OK, here's the load:     If you're planning  a vacation at Lake Anna in late September, scrub it.  Chairman Alex Arshinkoff's Summit County Republican Party wants you to SAVE  THE DATE.    Chris Christie is coming to town.

For a $300 ticket, they will seat you at the party's finance dinner at the Hilton in Fairlawn on Sept. 29. You also will have a chance to get an up-front look at what  the dinner's sponsors assume will be the GOP presidential nominee in 2016.

That's a safe assumption about Alex because he caters to  fill-the-bowl VIP dinner speakers at these affairs.  You also will get  a chance to participate in his unique  straw poll that will find its way  into the next day story.  In 2112,  Rick Santorum, then (and still is) a presidential candidate, thrilled the audience with his attacks on President Obama and won a landslide victory in the straw poll.

When I last looked, Christie, though still the target of an investigation into the George Washington Bridge scandal, was in Kansas trying to dig  Gov.  Sam Brownback from a deep hole.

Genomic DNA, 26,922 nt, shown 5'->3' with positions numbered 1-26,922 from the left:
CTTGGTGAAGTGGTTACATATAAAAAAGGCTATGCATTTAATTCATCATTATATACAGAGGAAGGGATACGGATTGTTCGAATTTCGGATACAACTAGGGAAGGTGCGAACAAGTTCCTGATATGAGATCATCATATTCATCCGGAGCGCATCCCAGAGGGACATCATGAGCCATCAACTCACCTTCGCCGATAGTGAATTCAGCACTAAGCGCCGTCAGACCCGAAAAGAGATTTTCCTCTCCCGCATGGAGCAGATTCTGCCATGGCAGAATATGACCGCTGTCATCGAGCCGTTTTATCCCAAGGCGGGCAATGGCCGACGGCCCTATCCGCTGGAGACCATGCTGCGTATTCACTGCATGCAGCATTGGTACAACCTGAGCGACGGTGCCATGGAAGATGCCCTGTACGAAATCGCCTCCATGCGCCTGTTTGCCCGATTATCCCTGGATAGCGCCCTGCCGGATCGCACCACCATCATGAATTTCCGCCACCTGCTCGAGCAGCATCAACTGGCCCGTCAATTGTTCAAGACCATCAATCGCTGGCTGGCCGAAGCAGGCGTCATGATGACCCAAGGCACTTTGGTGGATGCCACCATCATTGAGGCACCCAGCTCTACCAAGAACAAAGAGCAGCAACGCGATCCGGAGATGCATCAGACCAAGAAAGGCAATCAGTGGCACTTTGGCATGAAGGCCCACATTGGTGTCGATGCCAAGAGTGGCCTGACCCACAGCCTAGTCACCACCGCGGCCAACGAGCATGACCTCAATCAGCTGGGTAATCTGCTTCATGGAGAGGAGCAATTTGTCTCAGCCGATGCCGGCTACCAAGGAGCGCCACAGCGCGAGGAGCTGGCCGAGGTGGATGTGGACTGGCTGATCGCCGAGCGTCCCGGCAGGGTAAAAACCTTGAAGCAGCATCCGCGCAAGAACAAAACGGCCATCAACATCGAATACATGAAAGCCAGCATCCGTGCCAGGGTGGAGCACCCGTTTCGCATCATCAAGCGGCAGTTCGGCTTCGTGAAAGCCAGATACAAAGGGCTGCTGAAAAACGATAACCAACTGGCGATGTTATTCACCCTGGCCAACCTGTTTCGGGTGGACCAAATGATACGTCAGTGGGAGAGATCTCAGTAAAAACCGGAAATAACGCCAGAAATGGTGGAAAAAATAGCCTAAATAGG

A couple of years ago, Brownback signed away the state's decent financial health  with huge tax cuts (25 pct.  for the richest Kansans), and turned the state's ledger from a $600 million surplus to a $2.5 billion deficit.  At the time,  Brownback cheerily proclaimed his state would  gush upward and not trickle down to demonstrate how Kansas would save America through his good works  and the Grace of God.

Once again, trickle-down economics would find a way to avoid the bullshit filter.

Joined by happy talk, both Brownback and Christie  have asserted  that Kansas' devastating path to looming bankruptcy was entirely due to - yep - President Obama's "failed economic policies".  I   have to say that when these guys move on they will leave behind no intellectual history.

A cautionary note: If you're in the neighborhood  on Sept. 29, be on the alert for a lot of orange cones and a massive traffic jam at the All-America Bridge.

Thursday, August 21, 2014

Kasich: the blue-collar kid who really isn't

Re-posted from Plunderbund